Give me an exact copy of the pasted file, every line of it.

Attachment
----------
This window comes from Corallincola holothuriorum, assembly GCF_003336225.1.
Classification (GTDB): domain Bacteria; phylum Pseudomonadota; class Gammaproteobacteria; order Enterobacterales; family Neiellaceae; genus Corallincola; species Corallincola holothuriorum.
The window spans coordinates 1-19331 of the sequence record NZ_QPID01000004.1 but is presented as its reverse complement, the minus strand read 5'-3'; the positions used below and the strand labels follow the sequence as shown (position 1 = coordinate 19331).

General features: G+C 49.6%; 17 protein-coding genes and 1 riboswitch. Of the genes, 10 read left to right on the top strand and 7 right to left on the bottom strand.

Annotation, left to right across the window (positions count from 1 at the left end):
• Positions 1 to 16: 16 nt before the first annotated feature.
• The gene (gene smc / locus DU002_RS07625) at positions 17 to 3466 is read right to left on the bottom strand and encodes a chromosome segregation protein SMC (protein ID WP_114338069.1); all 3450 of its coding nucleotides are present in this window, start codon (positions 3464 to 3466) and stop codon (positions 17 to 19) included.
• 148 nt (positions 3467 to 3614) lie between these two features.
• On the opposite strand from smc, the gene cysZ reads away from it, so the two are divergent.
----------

This window comes from Corallincola holothuriorum, assembly GCF_003336225.1.
Classification (GTDB): domain Bacteria; phylum Pseudomonadota; class Gammaproteobacteria; order Enterobacterales; family Neiellaceae; genus Corallincola; species Corallincola holothuriorum.
The window spans coordinates 1-19331 of the sequence record NZ_QPID01000004.1 but is presented as its reverse complement, the minus strand read 5'-3'; the positions used below and the strand labels follow the sequence as shown (position 1 = coordinate 19331).

General features: G+C 49.6%; 17 protein-coding genes and 1 riboswitch. Of the genes, 10 read left to right on the top strand and 7 right to left on the bottom strand.

Annotation, left to right across the window (positions count from 1 at the left end):
• Positions 1 to 16: 16 nt before the first annotated feature.
• The gene (gene smc / locus DU002_RS07625) at positions 17 to 3466 is read right to left on the bottom strand and encodes a chromosome segregation protein SMC (protein ID WP_114338069.1); all 3450 of its coding nucleotides are present in this window, start codon (positions 3464 to 3466) and stop codon (positions 17 to 19) included.
• 148 nt (positions 3467 to 3614) lie between these two features.
• On the opposite strand from smc, the gene cysZ reads away from it, so the two are divergent.